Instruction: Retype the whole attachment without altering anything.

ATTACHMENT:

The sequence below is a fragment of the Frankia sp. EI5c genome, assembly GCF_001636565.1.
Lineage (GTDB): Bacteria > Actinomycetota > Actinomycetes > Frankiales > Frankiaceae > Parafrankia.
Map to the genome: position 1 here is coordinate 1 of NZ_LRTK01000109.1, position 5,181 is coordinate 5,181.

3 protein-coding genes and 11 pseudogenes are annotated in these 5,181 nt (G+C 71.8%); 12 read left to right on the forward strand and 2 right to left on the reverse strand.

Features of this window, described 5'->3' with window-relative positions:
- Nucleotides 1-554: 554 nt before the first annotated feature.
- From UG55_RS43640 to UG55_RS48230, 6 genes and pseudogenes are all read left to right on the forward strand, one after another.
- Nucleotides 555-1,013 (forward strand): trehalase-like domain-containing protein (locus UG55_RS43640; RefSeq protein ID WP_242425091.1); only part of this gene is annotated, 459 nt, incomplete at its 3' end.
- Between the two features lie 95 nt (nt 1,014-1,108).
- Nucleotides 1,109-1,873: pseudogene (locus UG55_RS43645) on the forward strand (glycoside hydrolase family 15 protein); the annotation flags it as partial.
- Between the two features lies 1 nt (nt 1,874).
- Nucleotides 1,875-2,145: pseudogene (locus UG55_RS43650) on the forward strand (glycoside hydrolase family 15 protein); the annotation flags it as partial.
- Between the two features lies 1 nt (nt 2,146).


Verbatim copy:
The sequence below is a fragment of the Frankia sp. EI5c genome, assembly GCF_001636565.1.
Lineage (GTDB): Bacteria > Actinomycetota > Actinomycetes > Frankiales > Frankiaceae > Parafrankia.
Map to the genome: position 1 here is coordinate 1 of NZ_LRTK01000109.1, position 5,181 is coordinate 5,181.

3 protein-coding genes and 11 pseudogenes are annotated in these 5,181 nt (G+C 71.8%); 12 read left to right on the forward strand and 2 right to left on the reverse strand.

Features of this window, described 5'->3' with window-relative positions:
- Nucleotides 1-554: 554 nt before the first annotated feature.
- From UG55_RS43640 to UG55_RS48230, 6 genes and pseudogenes are all read left to right on the forward strand, one after another.
- Nucleotides 555-1,013 (forward strand): trehalase-like domain-containing protein (locus UG55_RS43640; RefSeq protein ID WP_242425091.1); only part of this gene is annotated, 459 nt, incomplete at its 3' end.
- Between the two features lie 95 nt (nt 1,014-1,108).
- Nucleotides 1,109-1,873: pseudogene (locus UG55_RS43645) on the forward strand (glycoside hydrolase family 15 protein); the annotation flags it as partial.
- Between the two features lies 1 nt (nt 1,874).
- Nucleotides 1,875-2,145: pseudogene (locus UG55_RS43650) on the forward strand (glycoside hydrolase family 15 protein); the annotation flags it as partial.
- Between the two features lies 1 nt (nt 2,146).